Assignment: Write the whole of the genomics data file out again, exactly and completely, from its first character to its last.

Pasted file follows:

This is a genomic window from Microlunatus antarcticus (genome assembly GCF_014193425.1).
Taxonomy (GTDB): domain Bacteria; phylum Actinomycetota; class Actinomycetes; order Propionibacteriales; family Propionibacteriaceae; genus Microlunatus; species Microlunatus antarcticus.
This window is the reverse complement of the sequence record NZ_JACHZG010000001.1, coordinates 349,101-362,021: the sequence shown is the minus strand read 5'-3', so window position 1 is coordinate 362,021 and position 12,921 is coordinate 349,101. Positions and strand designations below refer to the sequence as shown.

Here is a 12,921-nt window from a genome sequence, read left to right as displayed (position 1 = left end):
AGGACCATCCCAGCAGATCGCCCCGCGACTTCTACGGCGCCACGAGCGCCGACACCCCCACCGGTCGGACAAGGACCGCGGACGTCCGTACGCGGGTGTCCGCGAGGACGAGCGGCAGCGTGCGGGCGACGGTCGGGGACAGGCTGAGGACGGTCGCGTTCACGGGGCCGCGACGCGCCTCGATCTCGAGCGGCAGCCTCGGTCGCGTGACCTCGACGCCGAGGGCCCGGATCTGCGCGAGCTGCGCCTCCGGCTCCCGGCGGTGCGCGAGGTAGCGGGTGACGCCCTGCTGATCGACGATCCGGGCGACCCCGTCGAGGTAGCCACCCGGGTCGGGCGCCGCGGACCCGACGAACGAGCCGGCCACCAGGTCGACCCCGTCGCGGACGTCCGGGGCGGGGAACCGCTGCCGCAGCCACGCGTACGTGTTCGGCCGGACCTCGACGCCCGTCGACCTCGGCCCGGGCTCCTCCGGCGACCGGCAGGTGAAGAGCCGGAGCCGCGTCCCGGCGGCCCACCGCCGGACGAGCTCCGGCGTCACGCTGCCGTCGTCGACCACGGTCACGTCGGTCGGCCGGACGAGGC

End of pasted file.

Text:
This is a genomic window from Microlunatus antarcticus (genome assembly GCF_014193425.1).
Taxonomy (GTDB): domain Bacteria; phylum Actinomycetota; class Actinomycetes; order Propionibacteriales; family Propionibacteriaceae; genus Microlunatus; species Microlunatus antarcticus.
This window is the reverse complement of the sequence record NZ_JACHZG010000001.1, coordinates 349,101-362,021: the sequence shown is the minus strand read 5'-3', so window position 1 is coordinate 362,021 and position 12,921 is coordinate 349,101. Positions and strand designations below refer to the sequence as shown.

Here is a 12,921-nt window from a genome sequence, read left to right as displayed (position 1 = left end):
AGGACCATCCCAGCAGATCGCCCCGCGACTTCTACGGCGCCACGAGCGCCGACACCCCCACCGGTCGGACAAGGACCGCGGACGTCCGTACGCGGGTGTCCGCGAGGACGAGCGGCAGCGTGCGGGCGACGGTCGGGGACAGGCTGAGGACGGTCGCGTTCACGGGGCCGCGACGCGCCTCGATCTCGAGCGGCAGCCTCGGTCGCGTGACCTCGACGCCGAGGGCCCGGATCTGCGCGAGCTGCGCCTCCGGCTCCCGGCGGTGCGCGAGGTAGCGGGTGACGCCCTGCTGATCGACGATCCGGGCGACCCCGTCGAGGTAGCCACCCGGGTCGGGCGCCGCGGACCCGACGAACGAGCCGGCCACCAGGTCGACCCCGTCGCGGACGTCCGGGGCGGGGAACCGCTGCCGCAGCCACGCGTACGTGTTCGGCCGGACCTCGACGCCCGTCGACCTCGGCCCGGGCTCCTCCGGCGACCGGCAGGTGAAGAGCCGGAGCCGCGTCCCGGCGGCCCACCGCCGGACGAGCTCCGGCGTCACGCTGCCGTCGTCGACCACGGTCACGTCGGTCGGCCGGACGAGGC